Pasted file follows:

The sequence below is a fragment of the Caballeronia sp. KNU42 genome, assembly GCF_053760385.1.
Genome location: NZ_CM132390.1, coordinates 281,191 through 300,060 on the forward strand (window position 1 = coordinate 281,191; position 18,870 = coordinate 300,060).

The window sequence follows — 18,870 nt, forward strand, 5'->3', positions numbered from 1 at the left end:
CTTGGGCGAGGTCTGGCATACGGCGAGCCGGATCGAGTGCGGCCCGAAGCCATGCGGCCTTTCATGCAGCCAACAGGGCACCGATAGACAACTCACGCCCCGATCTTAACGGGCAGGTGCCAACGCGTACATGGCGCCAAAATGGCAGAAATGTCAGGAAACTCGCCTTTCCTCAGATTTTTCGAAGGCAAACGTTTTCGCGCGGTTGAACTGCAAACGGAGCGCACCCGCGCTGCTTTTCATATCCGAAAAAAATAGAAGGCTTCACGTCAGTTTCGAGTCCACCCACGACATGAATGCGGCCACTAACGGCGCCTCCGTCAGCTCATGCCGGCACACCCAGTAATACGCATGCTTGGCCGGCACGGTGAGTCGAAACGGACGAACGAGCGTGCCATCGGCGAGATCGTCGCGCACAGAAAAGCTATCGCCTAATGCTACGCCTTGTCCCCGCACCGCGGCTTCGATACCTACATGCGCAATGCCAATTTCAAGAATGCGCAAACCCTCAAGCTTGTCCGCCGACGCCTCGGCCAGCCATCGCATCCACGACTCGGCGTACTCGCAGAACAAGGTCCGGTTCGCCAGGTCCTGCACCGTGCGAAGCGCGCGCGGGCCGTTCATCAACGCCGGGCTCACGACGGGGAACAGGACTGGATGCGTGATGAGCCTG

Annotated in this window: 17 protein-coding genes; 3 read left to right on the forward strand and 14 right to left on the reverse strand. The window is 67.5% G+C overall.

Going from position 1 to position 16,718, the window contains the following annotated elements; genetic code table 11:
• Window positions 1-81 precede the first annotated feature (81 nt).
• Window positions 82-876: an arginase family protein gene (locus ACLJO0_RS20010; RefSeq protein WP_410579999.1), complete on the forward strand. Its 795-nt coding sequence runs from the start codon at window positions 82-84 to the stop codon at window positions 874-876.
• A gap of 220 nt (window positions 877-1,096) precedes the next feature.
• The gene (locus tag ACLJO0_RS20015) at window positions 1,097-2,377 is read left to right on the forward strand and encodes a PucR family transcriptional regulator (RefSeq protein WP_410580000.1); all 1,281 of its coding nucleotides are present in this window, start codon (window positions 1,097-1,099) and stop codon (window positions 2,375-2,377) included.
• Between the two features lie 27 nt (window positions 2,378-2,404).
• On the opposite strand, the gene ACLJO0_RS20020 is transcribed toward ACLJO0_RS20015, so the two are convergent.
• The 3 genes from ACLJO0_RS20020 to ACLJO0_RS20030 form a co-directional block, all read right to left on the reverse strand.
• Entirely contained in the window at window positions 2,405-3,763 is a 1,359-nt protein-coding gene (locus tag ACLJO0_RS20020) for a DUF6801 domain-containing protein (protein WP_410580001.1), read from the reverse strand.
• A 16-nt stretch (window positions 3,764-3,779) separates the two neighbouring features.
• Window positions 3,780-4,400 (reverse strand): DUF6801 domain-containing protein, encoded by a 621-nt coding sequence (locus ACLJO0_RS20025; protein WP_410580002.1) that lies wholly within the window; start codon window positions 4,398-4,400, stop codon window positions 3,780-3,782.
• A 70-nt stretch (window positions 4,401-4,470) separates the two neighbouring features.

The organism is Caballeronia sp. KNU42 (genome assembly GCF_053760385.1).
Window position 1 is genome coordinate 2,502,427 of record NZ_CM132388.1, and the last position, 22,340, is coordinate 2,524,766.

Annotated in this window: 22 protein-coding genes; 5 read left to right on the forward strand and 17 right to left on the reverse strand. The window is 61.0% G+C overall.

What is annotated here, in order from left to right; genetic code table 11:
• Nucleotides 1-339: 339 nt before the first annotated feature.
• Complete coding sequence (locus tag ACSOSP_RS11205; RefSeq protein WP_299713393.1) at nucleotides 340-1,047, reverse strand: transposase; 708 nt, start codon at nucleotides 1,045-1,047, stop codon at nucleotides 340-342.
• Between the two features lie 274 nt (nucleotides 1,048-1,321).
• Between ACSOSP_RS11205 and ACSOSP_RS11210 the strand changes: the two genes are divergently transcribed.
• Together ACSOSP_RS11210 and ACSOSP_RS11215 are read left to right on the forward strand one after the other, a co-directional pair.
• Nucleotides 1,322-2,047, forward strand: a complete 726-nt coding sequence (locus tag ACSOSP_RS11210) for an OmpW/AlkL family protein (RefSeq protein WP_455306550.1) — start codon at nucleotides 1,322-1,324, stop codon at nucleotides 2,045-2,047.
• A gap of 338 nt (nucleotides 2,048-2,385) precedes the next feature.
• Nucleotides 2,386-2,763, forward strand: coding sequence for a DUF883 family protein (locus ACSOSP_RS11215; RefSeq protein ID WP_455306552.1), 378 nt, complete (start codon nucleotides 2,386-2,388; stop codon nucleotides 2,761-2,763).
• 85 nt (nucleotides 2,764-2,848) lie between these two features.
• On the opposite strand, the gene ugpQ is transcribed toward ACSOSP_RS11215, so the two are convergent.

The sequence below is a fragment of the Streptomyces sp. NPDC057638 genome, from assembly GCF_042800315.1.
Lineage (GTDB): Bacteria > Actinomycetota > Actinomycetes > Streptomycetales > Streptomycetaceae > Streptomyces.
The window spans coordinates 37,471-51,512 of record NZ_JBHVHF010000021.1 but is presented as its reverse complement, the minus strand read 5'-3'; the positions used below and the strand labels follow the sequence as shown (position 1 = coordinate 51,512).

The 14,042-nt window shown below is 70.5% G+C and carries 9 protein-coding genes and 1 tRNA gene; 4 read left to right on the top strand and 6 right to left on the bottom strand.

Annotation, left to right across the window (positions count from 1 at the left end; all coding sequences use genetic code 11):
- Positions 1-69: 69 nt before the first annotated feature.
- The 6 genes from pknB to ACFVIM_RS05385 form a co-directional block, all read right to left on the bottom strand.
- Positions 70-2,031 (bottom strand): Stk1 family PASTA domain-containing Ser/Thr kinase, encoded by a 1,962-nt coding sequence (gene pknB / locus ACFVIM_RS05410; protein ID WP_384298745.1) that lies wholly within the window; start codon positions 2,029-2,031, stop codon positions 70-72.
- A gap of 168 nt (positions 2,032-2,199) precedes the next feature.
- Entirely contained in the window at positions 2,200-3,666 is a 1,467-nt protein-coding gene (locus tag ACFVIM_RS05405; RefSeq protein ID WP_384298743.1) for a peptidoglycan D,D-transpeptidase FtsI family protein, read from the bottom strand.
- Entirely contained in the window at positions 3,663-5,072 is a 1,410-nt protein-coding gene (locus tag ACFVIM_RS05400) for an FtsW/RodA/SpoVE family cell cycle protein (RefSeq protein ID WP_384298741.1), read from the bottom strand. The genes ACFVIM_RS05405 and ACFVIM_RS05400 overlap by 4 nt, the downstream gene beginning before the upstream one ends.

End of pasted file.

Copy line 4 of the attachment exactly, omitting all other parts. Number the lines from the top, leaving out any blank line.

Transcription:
CTTGGGCGAGGTCTGGCATACGGCGAGCCGGATCGAGTGCGGCCCGAAGCCATGCGGCCTTTCATGCAGCCAACAGGGCACCGATAGACAACTCACGCCCCGATCTTAACGGGCAGGTGCCAACGCGTACATGGCGCCAAAATGGCAGAAATGTCAGGAAACTCGCCTTTCCTCAGATTTTTCGAAGGCAAACGTTTTCGCGCGGTTGAACTGCAAACGGAGCGCACCCGCGCTGCTTTTCATATCCGAAAAAAATAGAAGGCTTCACGTCAGTTTCGAGTCCACCCACGACATGAATGCGGCCACTAACGGCGCCTCCGTCAGCTCATGCCGGCACACCCAGTAATACGCATGCTTGGCCGGCACGGTGAGTCGAAACGGACGAACGAGCGTGCCATCGGCGAGATCGTCGCGCACAGAAAAGCTATCGCCTAATGCTACGCCTTGTCCCCGCACCGCGGCTTCGATACCTACATGCGCAATGCCAATTTCAAGAATGCGCAAACCCTCAAGCTTGTCCGCCGACGCCTCGGCCAGCCATCGCATCCACGACTCGGCGTACTCGCAGAACAAGGTCCGGTTCGCCAGGTCCTGCACCGTGCGAAGCGCGCGCGGGCCGTTCATCAACGCCGGGCTCACGACGGGGAACAGGACTGGATGCGTGATGAGCCTG